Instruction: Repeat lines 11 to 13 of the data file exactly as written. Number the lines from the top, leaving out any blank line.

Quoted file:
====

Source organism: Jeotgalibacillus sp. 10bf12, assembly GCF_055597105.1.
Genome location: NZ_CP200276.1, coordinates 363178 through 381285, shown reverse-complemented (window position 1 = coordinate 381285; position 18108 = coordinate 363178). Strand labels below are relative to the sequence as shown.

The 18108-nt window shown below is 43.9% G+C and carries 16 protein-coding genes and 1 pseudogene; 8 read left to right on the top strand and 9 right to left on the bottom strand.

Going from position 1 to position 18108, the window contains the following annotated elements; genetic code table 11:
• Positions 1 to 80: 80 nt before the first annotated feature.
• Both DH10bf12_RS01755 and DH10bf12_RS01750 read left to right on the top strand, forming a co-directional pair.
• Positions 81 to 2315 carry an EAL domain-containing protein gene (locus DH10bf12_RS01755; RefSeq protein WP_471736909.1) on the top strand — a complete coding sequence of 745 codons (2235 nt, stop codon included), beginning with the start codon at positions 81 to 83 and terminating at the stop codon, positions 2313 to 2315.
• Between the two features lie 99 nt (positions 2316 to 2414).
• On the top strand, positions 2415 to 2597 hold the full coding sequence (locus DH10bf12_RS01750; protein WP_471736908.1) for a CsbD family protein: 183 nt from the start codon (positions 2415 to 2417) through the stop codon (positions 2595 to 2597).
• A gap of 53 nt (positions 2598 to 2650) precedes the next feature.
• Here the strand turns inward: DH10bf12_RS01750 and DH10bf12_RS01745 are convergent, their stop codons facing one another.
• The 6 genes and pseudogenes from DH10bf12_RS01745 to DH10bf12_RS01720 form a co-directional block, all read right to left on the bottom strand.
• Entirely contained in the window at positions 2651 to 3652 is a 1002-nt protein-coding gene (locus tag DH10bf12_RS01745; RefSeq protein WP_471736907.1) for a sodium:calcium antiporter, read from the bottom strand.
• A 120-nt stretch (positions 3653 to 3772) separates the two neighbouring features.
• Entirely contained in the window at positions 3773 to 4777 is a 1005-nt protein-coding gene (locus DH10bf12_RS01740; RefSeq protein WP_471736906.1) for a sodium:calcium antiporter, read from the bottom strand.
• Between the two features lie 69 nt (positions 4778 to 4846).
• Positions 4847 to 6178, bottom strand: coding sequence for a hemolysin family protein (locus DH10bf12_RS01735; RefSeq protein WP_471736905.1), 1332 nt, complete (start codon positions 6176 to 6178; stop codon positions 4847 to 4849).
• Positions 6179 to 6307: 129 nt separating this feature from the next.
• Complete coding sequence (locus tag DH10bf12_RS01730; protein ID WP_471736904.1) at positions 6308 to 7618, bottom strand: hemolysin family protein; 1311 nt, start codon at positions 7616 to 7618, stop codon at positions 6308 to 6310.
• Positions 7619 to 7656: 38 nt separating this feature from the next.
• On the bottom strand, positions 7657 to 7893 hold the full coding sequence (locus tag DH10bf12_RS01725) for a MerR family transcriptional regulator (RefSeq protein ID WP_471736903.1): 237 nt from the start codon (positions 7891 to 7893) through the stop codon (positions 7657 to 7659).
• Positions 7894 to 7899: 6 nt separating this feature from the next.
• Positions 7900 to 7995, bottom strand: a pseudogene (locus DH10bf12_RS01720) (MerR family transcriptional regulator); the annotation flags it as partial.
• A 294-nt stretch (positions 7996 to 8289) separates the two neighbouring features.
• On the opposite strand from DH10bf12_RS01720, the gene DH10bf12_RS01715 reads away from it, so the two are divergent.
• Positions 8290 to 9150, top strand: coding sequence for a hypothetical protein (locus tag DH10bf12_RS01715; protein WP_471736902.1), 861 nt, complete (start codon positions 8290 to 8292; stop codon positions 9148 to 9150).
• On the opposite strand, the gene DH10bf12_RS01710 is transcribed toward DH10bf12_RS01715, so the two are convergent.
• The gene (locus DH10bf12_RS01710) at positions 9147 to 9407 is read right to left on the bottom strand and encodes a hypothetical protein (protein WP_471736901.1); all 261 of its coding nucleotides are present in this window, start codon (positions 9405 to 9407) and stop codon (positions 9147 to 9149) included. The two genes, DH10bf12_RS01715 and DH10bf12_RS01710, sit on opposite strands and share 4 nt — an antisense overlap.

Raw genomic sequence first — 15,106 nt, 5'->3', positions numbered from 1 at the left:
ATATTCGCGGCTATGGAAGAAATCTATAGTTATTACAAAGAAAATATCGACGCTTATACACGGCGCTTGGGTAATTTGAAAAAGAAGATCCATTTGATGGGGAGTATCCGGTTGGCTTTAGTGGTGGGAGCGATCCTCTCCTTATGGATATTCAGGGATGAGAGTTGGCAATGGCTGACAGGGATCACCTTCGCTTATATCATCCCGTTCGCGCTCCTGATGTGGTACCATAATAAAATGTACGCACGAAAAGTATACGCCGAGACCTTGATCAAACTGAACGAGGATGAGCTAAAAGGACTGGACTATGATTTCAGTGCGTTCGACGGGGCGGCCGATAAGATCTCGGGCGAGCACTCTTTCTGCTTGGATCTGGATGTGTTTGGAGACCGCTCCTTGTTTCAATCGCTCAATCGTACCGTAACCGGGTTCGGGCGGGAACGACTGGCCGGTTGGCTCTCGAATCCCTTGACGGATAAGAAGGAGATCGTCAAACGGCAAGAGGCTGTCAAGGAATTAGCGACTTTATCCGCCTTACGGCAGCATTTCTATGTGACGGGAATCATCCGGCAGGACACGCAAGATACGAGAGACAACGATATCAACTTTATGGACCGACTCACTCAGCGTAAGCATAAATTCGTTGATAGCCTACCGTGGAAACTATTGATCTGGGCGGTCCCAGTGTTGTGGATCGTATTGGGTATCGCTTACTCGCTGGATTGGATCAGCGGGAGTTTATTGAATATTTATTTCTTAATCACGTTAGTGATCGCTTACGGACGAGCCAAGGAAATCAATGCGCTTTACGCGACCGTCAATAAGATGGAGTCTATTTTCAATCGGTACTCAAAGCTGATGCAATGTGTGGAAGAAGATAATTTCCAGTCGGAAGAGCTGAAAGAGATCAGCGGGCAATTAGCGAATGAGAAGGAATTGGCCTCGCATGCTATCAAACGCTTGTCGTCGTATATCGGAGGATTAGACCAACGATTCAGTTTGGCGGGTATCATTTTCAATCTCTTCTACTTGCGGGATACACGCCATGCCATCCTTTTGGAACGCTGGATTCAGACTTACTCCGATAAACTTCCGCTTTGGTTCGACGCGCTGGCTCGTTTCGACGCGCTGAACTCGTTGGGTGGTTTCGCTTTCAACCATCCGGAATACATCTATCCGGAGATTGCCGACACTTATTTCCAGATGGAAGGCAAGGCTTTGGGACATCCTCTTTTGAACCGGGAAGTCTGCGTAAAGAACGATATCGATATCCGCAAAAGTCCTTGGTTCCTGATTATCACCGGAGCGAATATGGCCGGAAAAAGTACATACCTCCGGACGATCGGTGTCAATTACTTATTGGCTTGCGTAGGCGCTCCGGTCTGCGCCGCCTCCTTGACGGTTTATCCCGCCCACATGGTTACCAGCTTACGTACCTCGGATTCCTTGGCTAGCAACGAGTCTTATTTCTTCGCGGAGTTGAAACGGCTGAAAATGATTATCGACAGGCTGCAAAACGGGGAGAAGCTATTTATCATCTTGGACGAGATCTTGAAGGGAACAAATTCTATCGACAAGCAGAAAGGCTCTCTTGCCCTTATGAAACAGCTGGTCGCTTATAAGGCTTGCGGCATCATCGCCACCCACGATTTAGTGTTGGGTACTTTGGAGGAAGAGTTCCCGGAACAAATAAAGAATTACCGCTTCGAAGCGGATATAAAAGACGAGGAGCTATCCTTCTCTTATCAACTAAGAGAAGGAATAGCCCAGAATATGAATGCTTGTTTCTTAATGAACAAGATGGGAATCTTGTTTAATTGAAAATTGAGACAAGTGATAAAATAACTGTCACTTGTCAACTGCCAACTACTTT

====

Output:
• Here the strand turns inward: DH10bf12_RS01750 and DH10bf12_RS01745 are convergent, their stop codons facing one another.
• The 6 genes and pseudogenes from DH10bf12_RS01745 to DH10bf12_RS01720 form a co-directional block, all read right to left on the bottom strand.
• Entirely contained in the window at positions 2651 to 3652 is a 1002-nt protein-coding gene (locus tag DH10bf12_RS01745; RefSeq protein WP_471736907.1) for a sodium:calcium antiporter, read from the bottom strand.